One of the fastest rising stars in British radio sits at her desk in an open-plan office with a giant letter "I" hanging on the wall above her head and a reality television personality perched in the seat opposite.
The high-flyer is Andria Vidler; the TV figure is Fame Academy's Richard Park and "I" is the fourth of six letters spelling Magic, the name that the two of them have turned into a 21st-century radio phenomenon.
From almost nowhere, Magic, with its battle cry of "More Music, Less Talk" has thrust aside its more established rivals Capital and Heart to become the leading commercial radio station in London. But for Vidler such success is not nearly enough, and she has trained her sights on making Magic a national brand capable of challenging Radio 2 for the right to be known as the most popular network in Britain.
"What we hope is that we will take away listeners from Radio 2 as much as Capital and Heart," says Vidler, before raising her voice to add: "Give me a national licence and I will give them a run for their money."
Vidler, who is as close to a Jennifer Aniston lookalike as you will find in the upper echelons of the British radio industry, likes to remind her staff of her mantra: "Nothing is impossible. Everything is achievable." She spent six years working at the BBC after being recruited by Jenny Abramsky who was impressed by Vidler's work as a young advertising account director working on the launch of Radio Five Live. Vidler became Abramsky's marketing manager and subsequently worked with her at the outset of BBC News 24 and BBC News Online. She also witnessed at close hand the resurrection of Radio 2.
She left for the challenge of being managing director of London's biggest commercial station, Capital 95.8, and initially helped to deliver a record audience share. But when she departed in 2003 after less than three years, her record was called into question. Her unplanned leaving was interpreted as the culmination of a management overhaul after a year of poor Capital audiences and her replacement, Keith Pringle, promised to bring in more focus on the core 25-34 age group. But in the three years since Vidler left, Capital has haemorrhaged listeners.
In March last year Emap sent for Vidler - who had been doing consultancy work but hungered for a return to the industry - and asked her to oversee a Magic revolution that was already gathering pace. And a revolution it has been. It was only in 1998 that Emap bought from the industrialist Lord Hanson a virtually unknown station called Melody Radio, with its downmarket audience of, mostly, over-65-year-olds. Emap was so unsure at first what to do with its acquisition that it gave the station the quaint but absurdly long title of The Magic of London's Melody. Despite Vidler's recent successes, the notion persists (enthusiastically fuelled by rivals) that Magic is a station for old fogeys. She is palpably angry at this and reels off the statistics. "Thirty-four per cent are 15-34 and 60 per cent are under 45. Twenty per cent are women under 35," she says. "We've got a huge number of people who are under 45 listening, and when you are growing and you're offering a unique mix that parents and children can listen to together, you are going to pick up both ends of the spectrum."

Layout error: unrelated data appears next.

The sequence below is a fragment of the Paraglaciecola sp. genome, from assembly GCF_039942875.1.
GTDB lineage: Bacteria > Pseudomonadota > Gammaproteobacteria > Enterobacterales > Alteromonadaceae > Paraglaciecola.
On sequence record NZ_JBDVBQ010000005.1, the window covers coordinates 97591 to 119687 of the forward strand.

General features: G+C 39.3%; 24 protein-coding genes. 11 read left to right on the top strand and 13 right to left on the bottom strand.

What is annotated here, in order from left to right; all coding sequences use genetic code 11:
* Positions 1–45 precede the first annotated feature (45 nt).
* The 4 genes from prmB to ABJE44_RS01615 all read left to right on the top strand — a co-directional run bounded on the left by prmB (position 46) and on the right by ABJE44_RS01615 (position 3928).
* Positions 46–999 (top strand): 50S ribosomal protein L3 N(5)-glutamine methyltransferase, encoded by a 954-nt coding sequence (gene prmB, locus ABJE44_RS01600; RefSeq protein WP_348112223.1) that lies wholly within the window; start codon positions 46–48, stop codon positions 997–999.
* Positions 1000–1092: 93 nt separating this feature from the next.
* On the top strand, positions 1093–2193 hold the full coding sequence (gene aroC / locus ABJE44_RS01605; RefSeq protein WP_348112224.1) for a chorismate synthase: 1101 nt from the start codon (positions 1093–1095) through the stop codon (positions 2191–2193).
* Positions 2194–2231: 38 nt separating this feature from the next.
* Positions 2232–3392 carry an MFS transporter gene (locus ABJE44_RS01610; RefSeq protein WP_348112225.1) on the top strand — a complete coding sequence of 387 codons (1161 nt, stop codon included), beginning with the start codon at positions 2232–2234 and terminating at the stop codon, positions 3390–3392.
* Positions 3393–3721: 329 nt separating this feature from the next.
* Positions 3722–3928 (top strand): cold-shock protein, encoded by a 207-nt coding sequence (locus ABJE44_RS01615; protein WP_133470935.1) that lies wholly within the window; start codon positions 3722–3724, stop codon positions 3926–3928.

This is the crux of the Magic formula. Just as television networks are desperate to find formats that reach across generations and constitute the kind of family appointments to view that the BBC has enjoyed with the revamped Doctor Who and its Strictly Come Dancing phenomenon, so popular radio wants a similar appeal.
Magic's key to finding it has been Park, who might be best known to the public as the "headmaster" in Fame Academy but who is also an impresario who created the Party in the Park music festival and a radio industry titan with a career stretching back 40 years. Park joined the network in 2003, two years ahead of Vidler, and has been honing the Magic musical mix ever since he arrived.
"Tuneful and melodic backed by a bit of depth from an artist who can genuinely perform. We are not looking for out-and-out rock or rap but, to use that old-fashioned word, tunes," is how he defines what he listens for.
Above all else, Park seeks consistency, and so he and his deputy Adrian Stewart rigorously plan every hour of Magic's output, listing each of the 1,500 songs that the station's presenters will play in a week.